Go-N-Broke: The Ultimate Daily-Driven Weekend Wheeler

Brought to you by Driving Line | October 02, 2017

When it comes to Jeeps built for both the rocks and the highway, few stand as out as much as Courtney Schipper’s 2002 TJ. Although Courtney has daily driven and wheeled this Jeep for four years, she recently decided it was time to take her beloved daily driver to the next level. Using only the latest and greatest parts available, it’s easy to see why Courtney nicknamed her build “Go-N-Broke” after the upgrades were made. A closer look will reveal just what took this Wrangler from its humble beginnings to becoming a force to be reckoned with on the trails.

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Having been a Jeep girl for years, Courtney is no stranger to working on her own rig. Her boyfriend Austin Stobaugh owns and operates Off Road Brands, a company dedicated to providing top quality off-road parts and services directly to the consumer. The build would take place at his shop, making sure they had every tool and resource available to build this Jeep to the highest quality. While she didn't do all the work on it alone, Courtney was involved with the build every step of the way.

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Before the recent upgrades, Courtney’s Jeep started out as a simple build — rolling on TJ Rubicon Dana 44 axles, a short-arm suspension system and Fox shocks all around. Although this setup was sufficient in the rocks and performed well on the street, Courtney had bigger and more difficult challenges in her sights. Soon, parts began showing up at the shop, and the blueprints were drawn up to transform this simple TJ into the ultimate daily-drivable trail rig.

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Perhaps the most visible change is the width of the Jeep. The TJ now sits on Currie Enterprises RockJock 60 VXR axles, the latest and most extreme Dana 60 axles available. The stronger high pinion axles offer more durability, ground clearance and peace of mind from drivetrain issues like broken axle shafts and sheared gear sets common in smaller axles with big tires. The front end also features 35 spline axleshafts, a Detroit locker, Warn locking hubs and a JK disc brake system.

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The rear axle is a full floater, meaning less wear and tear on the hubs and bearings, featuring an ARB air locker, 40 spline axle shafts and a matching disc brake kit. The Jeep was re-geared to a 5.13 ratio, allowing the stock 4.0 inline-six plenty of torque to get the Jeep moving.

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The goodies don’t stop there. Courtney knew that in order to take advantage of the full width axles, her suspension setup needed to match in performance. The short-arm system was swapped for a full long-arm system from Rock Krawler, including a lengthened 3-link front end and triangulated 4-link stretched rear suspension. The long arm system offers much more articulation in the rocks, and the increased wheelbase improves the approach and departure angles while keeping the Jeep more stable on the highway.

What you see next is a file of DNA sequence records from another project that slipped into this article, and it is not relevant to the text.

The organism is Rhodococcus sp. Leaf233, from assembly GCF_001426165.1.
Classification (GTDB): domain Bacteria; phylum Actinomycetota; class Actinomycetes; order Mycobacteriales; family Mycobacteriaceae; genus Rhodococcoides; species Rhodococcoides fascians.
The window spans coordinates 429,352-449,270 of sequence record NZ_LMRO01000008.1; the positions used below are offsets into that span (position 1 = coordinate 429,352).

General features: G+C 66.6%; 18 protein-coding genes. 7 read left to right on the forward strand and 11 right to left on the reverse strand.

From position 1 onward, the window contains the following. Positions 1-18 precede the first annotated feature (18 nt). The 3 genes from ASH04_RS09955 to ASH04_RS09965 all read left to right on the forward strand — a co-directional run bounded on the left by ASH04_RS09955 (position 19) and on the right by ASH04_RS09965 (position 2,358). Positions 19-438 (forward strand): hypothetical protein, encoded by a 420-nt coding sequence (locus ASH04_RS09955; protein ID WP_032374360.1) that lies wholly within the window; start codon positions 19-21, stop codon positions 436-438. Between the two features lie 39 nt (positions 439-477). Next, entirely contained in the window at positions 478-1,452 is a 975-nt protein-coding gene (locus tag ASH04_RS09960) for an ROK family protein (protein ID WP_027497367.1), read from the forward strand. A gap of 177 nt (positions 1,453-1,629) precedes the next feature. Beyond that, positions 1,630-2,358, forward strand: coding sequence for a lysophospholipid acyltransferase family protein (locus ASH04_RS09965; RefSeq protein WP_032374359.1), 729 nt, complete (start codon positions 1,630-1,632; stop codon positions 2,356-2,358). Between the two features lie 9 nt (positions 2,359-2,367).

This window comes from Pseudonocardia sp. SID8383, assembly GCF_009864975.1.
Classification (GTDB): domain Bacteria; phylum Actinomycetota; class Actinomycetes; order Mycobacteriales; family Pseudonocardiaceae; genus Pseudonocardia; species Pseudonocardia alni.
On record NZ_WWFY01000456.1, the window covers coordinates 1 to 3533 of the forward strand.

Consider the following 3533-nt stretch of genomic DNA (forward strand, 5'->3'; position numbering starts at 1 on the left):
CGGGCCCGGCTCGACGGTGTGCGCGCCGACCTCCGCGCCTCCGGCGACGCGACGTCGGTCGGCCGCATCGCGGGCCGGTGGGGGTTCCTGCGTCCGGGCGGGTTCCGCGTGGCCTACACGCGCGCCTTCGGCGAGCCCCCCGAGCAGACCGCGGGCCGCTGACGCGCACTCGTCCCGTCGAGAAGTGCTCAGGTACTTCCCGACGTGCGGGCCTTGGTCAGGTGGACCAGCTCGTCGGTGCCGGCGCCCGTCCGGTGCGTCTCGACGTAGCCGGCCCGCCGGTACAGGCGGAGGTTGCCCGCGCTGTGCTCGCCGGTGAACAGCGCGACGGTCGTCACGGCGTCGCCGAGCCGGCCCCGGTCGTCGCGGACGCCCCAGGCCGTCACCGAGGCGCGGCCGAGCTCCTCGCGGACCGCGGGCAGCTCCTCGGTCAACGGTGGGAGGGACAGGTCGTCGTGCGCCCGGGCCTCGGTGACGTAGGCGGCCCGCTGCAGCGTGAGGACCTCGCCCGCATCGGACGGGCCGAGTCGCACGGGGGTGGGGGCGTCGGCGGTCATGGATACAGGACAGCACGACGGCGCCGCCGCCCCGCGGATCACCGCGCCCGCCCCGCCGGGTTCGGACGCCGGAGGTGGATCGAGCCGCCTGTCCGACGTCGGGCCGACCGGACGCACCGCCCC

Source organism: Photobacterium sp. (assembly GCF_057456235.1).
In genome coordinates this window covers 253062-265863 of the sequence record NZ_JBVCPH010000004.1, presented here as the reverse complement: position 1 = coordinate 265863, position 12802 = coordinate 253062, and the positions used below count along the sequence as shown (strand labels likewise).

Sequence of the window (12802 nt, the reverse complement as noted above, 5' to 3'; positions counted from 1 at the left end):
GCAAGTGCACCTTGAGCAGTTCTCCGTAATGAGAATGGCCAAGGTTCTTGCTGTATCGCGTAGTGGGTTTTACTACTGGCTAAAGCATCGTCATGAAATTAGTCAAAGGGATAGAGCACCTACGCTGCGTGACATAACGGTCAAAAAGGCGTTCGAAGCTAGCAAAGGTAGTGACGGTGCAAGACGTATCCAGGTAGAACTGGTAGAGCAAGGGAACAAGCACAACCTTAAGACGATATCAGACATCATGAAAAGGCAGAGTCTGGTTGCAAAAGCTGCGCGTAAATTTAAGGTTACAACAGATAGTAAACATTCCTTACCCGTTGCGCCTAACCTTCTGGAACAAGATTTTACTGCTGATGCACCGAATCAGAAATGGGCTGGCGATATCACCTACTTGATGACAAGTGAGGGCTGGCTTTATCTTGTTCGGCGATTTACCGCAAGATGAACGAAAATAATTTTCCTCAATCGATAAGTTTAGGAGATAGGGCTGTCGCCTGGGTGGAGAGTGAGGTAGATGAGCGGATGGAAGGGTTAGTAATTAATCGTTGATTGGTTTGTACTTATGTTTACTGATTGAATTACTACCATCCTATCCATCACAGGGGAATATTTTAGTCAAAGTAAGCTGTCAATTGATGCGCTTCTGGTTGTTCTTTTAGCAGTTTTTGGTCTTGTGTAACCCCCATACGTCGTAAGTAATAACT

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Paired with the new long arm system is a Fox 2.5-inch coilover package on custom mounts, making ride height adjustments easy and allowing for easier tuning for a smooth ride. Currie Enterprises Anti-Rock sway bars were also added to control body roll on the road, and allow for maximum articulation in the rocks.

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In order to make full use of all the new suspension and drivetrain upgrades, Courtney moved up to a set of 37-inch Nitto Trail Grapplers. This Jeep had to have the maximum grip in the rocks, but still behave itself on the streets. The Trail Grapplers fit the bill perfectly, and only complemented the overall tough physique of this build. The TJ is also now rolling on a set of black KMC Wheels XD128 Machetes.

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Big tires, aired-down, with the lockers on make turning the steering wheel a workout, so the factory steering had to go. In its place is a PSC hydraulic steering assist system, mated to a custom tie rod.

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After the build was finished, there was only one thing left to do — put it to the test in the rocks. And what better place to test a freshly built Jeep than the Rubicon Trail? The 65th Annual Jeepers Jamboree is an event Courtney has attended for several years, but this would be her first time driving the trail in a full width rig on coilovers and a long arm system. The Jeep performed perfectly as expected on the Rubicon, flexing over objects and driving up lines it never could before. Courtney said she couldn’t be happier with the results, and she believes the careful planning and thought that went into this build allowed the inaugural wheeling trip to go without a hitch.

“We didn’t have to adjust anything,” Courtney explained after completing five days on the Rubicon Trail. “The Jeep worked perfectly as it rolled out of the shop.”

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While there’s no formula for building the perfect Jeep, you really can’t go wrong with big axles, big tires, big shocks and big control arms. However, there’s one element that Courtney has had all along to make “Go-N-Broke” the ultimate daily-driving rock crawler — and that’s big passion.

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